Profiles created to run as a Windows service fail to start when using IPv6 if the service is configured to run as Local System. Create a user-specific environment variable to enable IPv6. Since this environment variable is a user variable instead of a Local System variable, only a Windows service that runs as that specific user can access this environment variable. By default, when a new profile is created and configured to run as a Windows service, the service is set to run as Local System. When the Windows service for the dmgr process tries to run, the service is unable to access the user environment variable that specifies IPv6, and thus tries to start as IPv4. The server does not start correctly in this case. To resolve the problem, when creating the profile, specify that the Windows service for the dmgr process runs as the same user ID under which the environment variable that specifies IPv6 is defined, instead of as Local System.

    The wizard displays the Profile Creation Summary panel.

  9. Click Next to create the deployment manager or click Back to change the characteristics of the deployment manager.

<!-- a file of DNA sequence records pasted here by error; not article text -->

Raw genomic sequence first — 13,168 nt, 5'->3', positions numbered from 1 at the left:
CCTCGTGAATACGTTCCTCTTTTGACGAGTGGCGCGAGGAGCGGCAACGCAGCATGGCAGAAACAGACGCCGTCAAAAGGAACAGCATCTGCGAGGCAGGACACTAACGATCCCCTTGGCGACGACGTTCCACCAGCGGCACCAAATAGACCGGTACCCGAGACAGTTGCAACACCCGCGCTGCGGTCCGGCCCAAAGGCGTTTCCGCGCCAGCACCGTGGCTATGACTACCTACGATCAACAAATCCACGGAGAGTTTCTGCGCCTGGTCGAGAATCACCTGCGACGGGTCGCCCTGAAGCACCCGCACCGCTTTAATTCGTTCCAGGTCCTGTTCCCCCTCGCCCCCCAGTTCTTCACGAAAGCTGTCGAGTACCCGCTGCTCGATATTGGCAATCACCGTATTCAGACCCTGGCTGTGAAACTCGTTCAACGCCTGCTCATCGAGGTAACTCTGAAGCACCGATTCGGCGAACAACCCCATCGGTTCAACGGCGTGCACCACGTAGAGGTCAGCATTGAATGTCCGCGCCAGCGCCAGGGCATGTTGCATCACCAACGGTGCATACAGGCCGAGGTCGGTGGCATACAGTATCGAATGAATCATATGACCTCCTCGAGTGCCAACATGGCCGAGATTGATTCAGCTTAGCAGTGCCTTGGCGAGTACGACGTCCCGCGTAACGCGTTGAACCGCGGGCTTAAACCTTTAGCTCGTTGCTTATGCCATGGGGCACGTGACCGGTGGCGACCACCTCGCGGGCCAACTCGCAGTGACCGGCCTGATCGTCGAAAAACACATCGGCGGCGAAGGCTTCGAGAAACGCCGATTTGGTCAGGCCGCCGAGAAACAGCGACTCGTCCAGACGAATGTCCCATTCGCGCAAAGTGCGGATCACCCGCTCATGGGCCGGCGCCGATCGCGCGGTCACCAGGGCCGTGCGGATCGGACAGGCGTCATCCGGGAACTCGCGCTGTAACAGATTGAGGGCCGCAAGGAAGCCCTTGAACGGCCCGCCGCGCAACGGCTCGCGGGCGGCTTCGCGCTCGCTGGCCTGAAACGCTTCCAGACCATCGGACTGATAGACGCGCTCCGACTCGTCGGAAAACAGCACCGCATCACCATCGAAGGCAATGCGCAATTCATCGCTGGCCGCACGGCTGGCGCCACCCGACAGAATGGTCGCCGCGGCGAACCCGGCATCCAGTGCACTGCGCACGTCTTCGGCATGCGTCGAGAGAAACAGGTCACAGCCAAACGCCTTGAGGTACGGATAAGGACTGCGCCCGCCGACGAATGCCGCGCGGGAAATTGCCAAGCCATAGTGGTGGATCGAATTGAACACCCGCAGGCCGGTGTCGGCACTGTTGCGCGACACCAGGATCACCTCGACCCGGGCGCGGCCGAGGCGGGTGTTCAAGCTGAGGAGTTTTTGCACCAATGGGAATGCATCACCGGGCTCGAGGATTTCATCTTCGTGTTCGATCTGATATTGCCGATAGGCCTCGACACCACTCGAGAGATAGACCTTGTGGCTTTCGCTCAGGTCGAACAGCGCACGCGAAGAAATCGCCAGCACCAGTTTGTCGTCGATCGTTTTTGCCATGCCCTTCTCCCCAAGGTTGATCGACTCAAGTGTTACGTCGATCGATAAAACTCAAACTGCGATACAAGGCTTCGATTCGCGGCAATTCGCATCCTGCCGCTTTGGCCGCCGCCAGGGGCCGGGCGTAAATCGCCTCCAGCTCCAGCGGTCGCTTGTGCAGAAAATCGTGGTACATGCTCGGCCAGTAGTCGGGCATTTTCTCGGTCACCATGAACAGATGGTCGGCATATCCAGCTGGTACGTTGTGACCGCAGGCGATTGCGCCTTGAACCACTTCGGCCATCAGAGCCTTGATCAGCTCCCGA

The wizard displays a Status panel during the creation of the profile. When the installation is complete, the wizard displays the Profile creation is complete panel.

  10. Click Finish to exit and then click Profile Creation wizard on the First steps console to start the wizard again, if you intend to create an application server profile.



You created a deployment manager profile. The node within the profile has a deployment manager named dmgr.

Refer to the description of the wasprofile command to learn about creating a profile using a command instead of a wizard.


What to do next

Create an application server profile and add the node into the cell. Then you are ready to deploy an application.

Deploy an application to get started.

See Fast paths for WebSphere Application Server to get started deploying applications.


See also

Related tasks
wasprofile command Creating profiles through the graphical user interface Related reference
Profiles: file system requirements